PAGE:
Making Waves

Researchers reveal in detail how fertilization triggers destruction of a small number of proteins, which releases the “brakes” on an egg’s cell cycle. Simultaneously, vast quantities of proteins are rapidly secreted from the egg to help prevent...

– Harvard Medical School

Proceedings of the National Academy of Sciences; HD091846, HD073104, GM103785, GM39565


Ames Laboratory-Led Research Team Maps Magnetic Fields of Bacterial Cells and Nano-Objects for the First Time

A research team led by a scientist from the U.S. Department of Energy’s Ames Laboratory has demonstrated for the first time that the magnetic fields of bacterial cells and magnetic nano-objects in liquid can be studied at high resolution using elec...

– Ames Laboratory

Journal of the Royal Society Interface


UCI Scientists Identify Hidden Genetic Variation That Helps Drive Evolution

Identifying complex mutations in the structure of an organism’s genome has been difficult. But in a new study published online in Nature Genetics, a research team led by J.J. Emerson, assistant professor of ecology & evolutionary biology at the Aya...

– University of California, Irvine

Nature Genetics


Neutrons Track Quantum Entanglement in Copper Elpasolite Mineral

A research team including Georgia Institute of Technology professor Martin Mourigal used neutron scattering at Oak Ridge National Laboratory to study copper elpasolite, a mineral that can be driven to an exotic magnetic state when subjected to very l...

– Oak Ridge National Laboratory

Nature Physics


Feathering the Plasma Nest: Tiny Structures Help Prevent Short Circuits in Plasma Devices

Article describes method of preventing plasma from causing short circuits in machines such as spacecraft thrusters.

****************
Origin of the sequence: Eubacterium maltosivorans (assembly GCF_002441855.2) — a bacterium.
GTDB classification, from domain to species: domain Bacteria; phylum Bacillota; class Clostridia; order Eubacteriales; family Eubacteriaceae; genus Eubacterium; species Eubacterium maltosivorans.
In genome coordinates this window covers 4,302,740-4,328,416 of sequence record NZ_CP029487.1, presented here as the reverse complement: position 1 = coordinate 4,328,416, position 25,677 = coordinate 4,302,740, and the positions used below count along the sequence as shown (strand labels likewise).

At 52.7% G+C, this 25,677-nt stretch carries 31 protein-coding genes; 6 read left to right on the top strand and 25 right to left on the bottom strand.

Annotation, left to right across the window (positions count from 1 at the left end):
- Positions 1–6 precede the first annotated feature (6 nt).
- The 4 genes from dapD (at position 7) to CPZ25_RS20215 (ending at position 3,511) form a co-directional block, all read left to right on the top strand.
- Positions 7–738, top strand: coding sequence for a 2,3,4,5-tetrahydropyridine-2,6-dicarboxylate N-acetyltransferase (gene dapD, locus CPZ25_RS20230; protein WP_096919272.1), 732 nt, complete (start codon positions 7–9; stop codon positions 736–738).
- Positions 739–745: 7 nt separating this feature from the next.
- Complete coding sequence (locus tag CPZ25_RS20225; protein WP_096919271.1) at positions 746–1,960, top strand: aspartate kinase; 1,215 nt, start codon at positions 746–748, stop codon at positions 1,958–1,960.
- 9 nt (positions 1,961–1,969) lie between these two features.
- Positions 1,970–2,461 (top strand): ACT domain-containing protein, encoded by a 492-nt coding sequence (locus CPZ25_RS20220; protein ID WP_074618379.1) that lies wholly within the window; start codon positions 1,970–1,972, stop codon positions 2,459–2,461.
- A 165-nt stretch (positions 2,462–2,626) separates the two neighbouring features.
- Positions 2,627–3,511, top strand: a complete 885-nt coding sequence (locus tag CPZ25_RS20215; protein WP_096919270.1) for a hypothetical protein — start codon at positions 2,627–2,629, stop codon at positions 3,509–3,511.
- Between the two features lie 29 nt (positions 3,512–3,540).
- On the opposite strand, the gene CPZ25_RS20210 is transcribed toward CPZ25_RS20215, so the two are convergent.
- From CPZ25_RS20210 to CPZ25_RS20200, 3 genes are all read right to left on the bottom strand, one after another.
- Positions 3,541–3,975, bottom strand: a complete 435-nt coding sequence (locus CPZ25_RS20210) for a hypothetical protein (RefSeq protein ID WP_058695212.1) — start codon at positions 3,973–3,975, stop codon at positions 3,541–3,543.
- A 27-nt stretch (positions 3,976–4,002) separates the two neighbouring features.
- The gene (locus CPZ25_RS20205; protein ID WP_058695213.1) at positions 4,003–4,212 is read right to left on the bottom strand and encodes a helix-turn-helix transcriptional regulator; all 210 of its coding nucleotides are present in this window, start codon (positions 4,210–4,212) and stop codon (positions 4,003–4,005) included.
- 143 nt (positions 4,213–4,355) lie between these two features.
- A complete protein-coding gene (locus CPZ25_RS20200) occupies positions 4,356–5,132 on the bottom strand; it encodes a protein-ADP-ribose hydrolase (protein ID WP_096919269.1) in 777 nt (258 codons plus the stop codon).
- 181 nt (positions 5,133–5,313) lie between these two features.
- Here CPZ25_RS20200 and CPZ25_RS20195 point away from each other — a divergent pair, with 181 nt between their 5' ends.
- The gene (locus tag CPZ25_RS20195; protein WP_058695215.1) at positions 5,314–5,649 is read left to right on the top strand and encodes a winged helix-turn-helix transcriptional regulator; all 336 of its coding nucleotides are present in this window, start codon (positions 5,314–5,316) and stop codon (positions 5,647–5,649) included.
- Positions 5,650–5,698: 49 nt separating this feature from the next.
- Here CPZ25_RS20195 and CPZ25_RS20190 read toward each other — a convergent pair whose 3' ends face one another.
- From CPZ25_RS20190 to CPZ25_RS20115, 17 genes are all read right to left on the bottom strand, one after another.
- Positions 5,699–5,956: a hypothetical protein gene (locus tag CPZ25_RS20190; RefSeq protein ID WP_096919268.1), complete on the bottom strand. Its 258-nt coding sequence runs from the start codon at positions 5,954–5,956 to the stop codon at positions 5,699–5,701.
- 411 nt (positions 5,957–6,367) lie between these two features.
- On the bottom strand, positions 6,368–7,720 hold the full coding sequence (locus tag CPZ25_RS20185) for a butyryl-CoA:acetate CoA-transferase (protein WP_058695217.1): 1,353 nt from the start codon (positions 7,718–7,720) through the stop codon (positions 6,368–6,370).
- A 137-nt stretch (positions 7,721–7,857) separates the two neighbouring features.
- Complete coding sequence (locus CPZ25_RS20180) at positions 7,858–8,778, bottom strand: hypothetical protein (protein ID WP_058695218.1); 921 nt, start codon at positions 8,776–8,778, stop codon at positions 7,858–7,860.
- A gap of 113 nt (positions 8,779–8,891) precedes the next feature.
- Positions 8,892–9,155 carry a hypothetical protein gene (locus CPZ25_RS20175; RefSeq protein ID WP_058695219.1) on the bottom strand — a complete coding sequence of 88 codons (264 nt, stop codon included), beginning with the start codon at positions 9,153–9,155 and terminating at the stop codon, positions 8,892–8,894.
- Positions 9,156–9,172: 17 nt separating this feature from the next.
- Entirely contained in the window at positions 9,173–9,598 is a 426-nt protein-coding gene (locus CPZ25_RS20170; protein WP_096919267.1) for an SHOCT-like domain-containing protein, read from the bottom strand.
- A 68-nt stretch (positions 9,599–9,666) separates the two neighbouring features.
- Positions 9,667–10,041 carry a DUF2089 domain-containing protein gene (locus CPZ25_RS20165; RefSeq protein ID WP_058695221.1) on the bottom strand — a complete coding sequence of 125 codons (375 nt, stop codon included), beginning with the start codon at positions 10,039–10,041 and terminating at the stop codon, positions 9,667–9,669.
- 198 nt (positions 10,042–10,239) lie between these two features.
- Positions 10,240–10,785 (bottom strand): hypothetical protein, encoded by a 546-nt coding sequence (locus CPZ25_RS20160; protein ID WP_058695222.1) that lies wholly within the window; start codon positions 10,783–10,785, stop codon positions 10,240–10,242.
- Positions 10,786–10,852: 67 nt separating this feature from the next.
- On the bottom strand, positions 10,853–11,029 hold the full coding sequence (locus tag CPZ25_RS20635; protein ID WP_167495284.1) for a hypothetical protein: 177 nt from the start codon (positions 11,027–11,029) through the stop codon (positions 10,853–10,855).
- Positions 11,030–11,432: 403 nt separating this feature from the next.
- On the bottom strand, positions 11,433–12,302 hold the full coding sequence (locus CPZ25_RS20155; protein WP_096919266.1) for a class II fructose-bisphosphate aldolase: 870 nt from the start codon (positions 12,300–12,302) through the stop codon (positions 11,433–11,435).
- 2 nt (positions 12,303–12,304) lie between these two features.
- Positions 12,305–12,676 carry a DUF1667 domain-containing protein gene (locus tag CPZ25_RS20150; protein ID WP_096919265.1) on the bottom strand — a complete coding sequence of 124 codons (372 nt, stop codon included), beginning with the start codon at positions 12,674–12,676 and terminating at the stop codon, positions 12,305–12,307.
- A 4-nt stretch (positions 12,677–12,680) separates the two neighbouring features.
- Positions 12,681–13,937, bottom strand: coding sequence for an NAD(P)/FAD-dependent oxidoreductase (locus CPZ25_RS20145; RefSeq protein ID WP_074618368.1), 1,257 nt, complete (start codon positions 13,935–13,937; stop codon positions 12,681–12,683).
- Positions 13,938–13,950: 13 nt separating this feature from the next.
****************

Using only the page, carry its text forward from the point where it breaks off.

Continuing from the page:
– Princeton Plasma Physics Laboratory


A Catalytic Balancing Act

Scientists have recently used a new and counterintuitive approach to create a better catalyst that supports one of the reactions involved in splitting water into hydrogen and oxygen. By first creating an alloy of two of the densest naturally occurrin...

– Argonne National Laboratory

Nature Communications, Nov-2017


Texas Tech Researchers Develop Method to Assess Damage from Natural Disasters

The team from the Debris Impact Facility can measure debris volume using drones, then develop an information-based model to determine the cost of cleanup.

– Texas Tech University


While Earthlings Take a Break, the Mars Rover Keeps Working

There’s no holiday on Mars. While many of us earthlings will spend the final days of 2017 taking a break from work and relaxing on couches or ski slopes, the ChemCam instrument aboard NASA’s Mars Curiosity rover will keep busy—all on its own. ...

– Los Alamos National Laboratory


West African Dolphin Now Listed As One of Africa’s Rarest Mammals

NEW YORK (December 21, 2017) — A group of scientists now considers a little-known dolphin that only lives along the Atlantic coasts of Western Africa to be among the continent’s most endangered mammals, a list that includes widely recognized spec...

– Wildlife Conservation Society

SciWire Policy and Public Affairs


Xylella: A Conscience, Not a Science Problem

The Sbarro Health Research Organization congratulates the Italian researchers who were able to prove a direct causal link between the infection by Xylella fastidiosa and the death of olive trees in southern Italy.

– Sbarro Health Research Organization (SHRO)

SciWire Announcements


National Wind Institute Awarded $1.46-Million Research Contract

Texas Tech University’s National Wind Institute (NWI) has been awarded a four-year research contract from Risk Management Solutions (RMS), a catastrophe risk modeling company, worth $1.46 million.

– Texas Tech University


MTSU Research to Increase Tennessee Farm Profit with USDA’s $148K ‘Green Gold’ Ginseng Grant

Middle Tennessee State University researchers will use the grant to experiment with ginseng. The effort is expected to improve farmers’ income across the state and conserve wild ginseng, which is considered an endangered species, in Tennessee.

– Middle Tennessee State University